The Board of School Commissioners of Mobile County called a facilities meeting earlier this week to discuss several vacant properties owned by the school system.
John Vallas, a real estate and commercial developer, was brought in to update the board members on recent purchase offers on various properties.
The properties included the Old Shell Road School, the Russell Building on Broad Street, the Augusta Evans School property on Florida Street and the “Creighton Property,” which a vacant lot on Springhill Avenue.
Augusta Evans relocated its staff and students to a new facility on Biloxi Avenue this summer, but seventh and eighth graders in the system’s Star Academy and Alternative School programs have already begun using the old facility.
“There’s an interested party that’s been working for about three years to acquire a piece of property from Mobile Infirmary to develop a retail shopping center, but there’s some restrictions on that site that prevent them going forward at this time,” Vallas said. “They were looking for another site in midtown, and expressed interest in Augusta Evans when it was closed. That’s something that could be available.”
According to Vallas, an offer was made on the property for its appraised value, with a minimum cost of $1.5 million. Vallas said the board could always counter the offer, though he advised them to do otherwise.
Tommy Sheffield, executive director of operations for MCPSS, said the facilities department has already ordered an appraisal on the building and is expecting the results back in 10 to 15 days.
As for the students, Vallas said the sale and bid process would take well into this school year and possibly through next summer, which would give Star Academy students time to be relocated.
“We would want to work as much time into the contact as we could to stay through the school year because we wouldn’t want to disrupt those available facilities,” Superintendent Martha Peek said. “It’s better to move forward rather than continue to lose value on the property.”
Peek also told members of the board that Mobile City Council members Fred Richardson and Levon Manzie were “very much in favor of the Augusta Evans proposal.”
Vallas said tax credit apartment developers have also approached the system about purchasing both the Old Shell and Broad Street properties at their appraised values but for “no less than $800,000.”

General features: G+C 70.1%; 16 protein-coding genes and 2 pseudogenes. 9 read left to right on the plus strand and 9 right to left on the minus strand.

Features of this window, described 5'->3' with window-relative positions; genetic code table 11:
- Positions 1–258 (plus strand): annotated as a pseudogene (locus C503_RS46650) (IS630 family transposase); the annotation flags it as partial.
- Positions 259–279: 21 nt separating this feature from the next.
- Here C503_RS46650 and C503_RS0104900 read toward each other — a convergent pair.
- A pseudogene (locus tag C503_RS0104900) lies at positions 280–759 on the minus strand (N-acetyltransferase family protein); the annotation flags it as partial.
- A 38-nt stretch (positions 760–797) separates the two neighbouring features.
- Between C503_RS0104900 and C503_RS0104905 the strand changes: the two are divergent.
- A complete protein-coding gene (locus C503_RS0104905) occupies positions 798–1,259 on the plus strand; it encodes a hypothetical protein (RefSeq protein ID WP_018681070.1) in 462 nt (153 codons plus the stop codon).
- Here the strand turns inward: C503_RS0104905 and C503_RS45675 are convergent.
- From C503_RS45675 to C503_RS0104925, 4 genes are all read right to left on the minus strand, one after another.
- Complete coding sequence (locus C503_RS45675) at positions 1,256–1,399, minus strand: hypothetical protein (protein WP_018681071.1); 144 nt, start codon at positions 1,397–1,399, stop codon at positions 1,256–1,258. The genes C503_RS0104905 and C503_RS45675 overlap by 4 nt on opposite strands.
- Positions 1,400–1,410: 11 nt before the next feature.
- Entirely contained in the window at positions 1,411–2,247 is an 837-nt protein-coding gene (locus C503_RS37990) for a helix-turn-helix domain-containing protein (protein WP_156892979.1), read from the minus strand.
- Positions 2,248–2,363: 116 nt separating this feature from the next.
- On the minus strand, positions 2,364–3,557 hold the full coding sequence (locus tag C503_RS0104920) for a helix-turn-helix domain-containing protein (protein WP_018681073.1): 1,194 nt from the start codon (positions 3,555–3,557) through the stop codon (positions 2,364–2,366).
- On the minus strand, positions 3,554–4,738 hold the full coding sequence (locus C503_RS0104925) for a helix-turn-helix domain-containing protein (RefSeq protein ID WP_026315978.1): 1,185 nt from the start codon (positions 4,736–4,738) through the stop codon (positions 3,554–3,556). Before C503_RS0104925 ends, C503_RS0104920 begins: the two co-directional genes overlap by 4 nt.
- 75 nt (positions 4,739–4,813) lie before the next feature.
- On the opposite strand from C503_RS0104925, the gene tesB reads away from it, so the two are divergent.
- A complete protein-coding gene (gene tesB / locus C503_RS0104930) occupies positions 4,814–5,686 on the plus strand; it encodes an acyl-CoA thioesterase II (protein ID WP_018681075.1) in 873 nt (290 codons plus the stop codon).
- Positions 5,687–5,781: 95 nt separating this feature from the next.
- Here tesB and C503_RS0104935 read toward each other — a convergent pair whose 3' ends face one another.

The Old Shell School, which was a magnet school until 2012, was appraised in June of 2014 and was valued at $571,000 with a building value of $0, according to Sheffield.
“The building has continued to deteriorate and depreciate over time,” Sheffield said. “It’s lost value because of asbestos, roof issues and a series moisture penetration issues.”
The Russell Building hasn’t been used as a school for more than two decades. After students left, it was used for professional development and teacher training, but has been vacant for several years now.
Vallas said it was recently appraised at $204,000 and combined with the Old Shell School, both properties are valued at around $775,000 — $25,000 less than what the system was offered for both parcels of land.
Peek said it would also be beneficial to take some action to address the Russell Building due to its current condition.
“The Downtown Alliance has spoken with me and (is) concerned that the building is very fragile,” she said. “If a fire broke out, it would impact the downtown area. Neighbors have also expressed concern about vagrants going into the building.”
Peek said the school staff takes measures to prevent “vagrants” such as boarding up entrances, but admitted the system still deals with trespassing and vandalism at some of its closed facilities.
Finally, the board discussed several possible options for the “Creighton Property,” which Sheffield said was at one point strongly considered to be the location for a midtown fire station.
“Former Mayor (Sam Jones) and the past administration approached us because they were trying to close the Western Drive Fire Station on Moffett (Road) and wanted to bring it to the Springhill side to have interstate access,” Sheffield said. “The new administration said the city doesn’t have the funds right now, but if we could get a private developer to buy the property, build the station and then lease it back to the city, we could possible have a fire station there.”
Vallas said since those discussions, two or three offers have been made without regard to the building’s appraised value. He said those include Dollar Stores, automotive sales and repair stores and tax credit apartment developers.
He did discuss one $450,000 offer for the 4½-acre property, and said the system was in the process of getting an updated appraisal on the property since it’s been cleared.
Because it was a facilities meeting, board members took no action on the offers.
Board President Reginald Crenshaw said they would wait for the results of the appraisal and take these matters up at the board’s next work session.